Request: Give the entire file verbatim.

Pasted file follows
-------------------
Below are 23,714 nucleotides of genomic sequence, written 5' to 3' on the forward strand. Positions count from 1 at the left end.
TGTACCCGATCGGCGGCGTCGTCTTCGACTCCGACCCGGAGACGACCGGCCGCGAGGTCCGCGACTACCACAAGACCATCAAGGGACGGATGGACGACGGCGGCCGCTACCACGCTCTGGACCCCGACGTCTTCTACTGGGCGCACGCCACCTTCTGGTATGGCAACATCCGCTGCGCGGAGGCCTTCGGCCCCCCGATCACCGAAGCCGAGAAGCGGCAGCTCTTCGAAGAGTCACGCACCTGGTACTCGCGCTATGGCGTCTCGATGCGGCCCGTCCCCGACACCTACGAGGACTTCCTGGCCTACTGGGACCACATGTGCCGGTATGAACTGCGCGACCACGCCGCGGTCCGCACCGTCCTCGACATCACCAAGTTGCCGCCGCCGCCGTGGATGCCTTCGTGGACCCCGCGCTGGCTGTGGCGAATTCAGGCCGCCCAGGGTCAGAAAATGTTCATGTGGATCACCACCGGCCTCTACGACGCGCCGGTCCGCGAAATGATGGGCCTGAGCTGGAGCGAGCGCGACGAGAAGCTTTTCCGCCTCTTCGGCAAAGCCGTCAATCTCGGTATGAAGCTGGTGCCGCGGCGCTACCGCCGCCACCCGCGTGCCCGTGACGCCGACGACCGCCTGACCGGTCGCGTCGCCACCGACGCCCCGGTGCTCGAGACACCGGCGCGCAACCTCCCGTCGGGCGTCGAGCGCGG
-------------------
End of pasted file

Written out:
Below are 23,714 nucleotides of genomic sequence, written 5' to 3' on the forward strand. Positions count from 1 at the left end.
TGTACCCGATCGGCGGCGTCGTCTTCGACTCCGACCCGGAGACGACCGGCCGCGAGGTCCGCGACTACCACAAGACCATCAAGGGACGGATGGACGACGGCGGCCGCTACCACGCTCTGGACCCCGACGTCTTCTACTGGGCGCACGCCACCTTCTGGTATGGCAACATCCGCTGCGCGGAGGCCTTCGGCCCCCCGATCACCGAAGCCGAGAAGCGGCAGCTCTTCGAAGAGTCACGCACCTGGTACTCGCGCTATGGCGTCTCGATGCGGCCCGTCCCCGACACCTACGAGGACTTCCTGGCCTACTGGGACCACATGTGCCGGTATGAACTGCGCGACCACGCCGCGGTCCGCACCGTCCTCGACATCACCAAGTTGCCGCCGCCGCCGTGGATGCCTTCGTGGACCCCGCGCTGGCTGTGGCGAATTCAGGCCGCCCAGGGTCAGAAAATGTTCATGTGGATCACCACCGGCCTCTACGACGCGCCGGTCCGCGAAATGATGGGCCTGAGCTGGAGCGAGCGCGACGAGAAGCTTTTCCGCCTCTTCGGCAAAGCCGTCAATCTCGGTATGAAGCTGGTGCCGCGGCGCTACCGCCGCCACCCGCGTGCCCGTGACGCCGACGACCGCCTGACCGGTCGCGTCGCCACCGACGCCCCGGTGCTCGAGACACCGGCGCGCAACCTCCCGTCGGGCGTCGAGCGCGG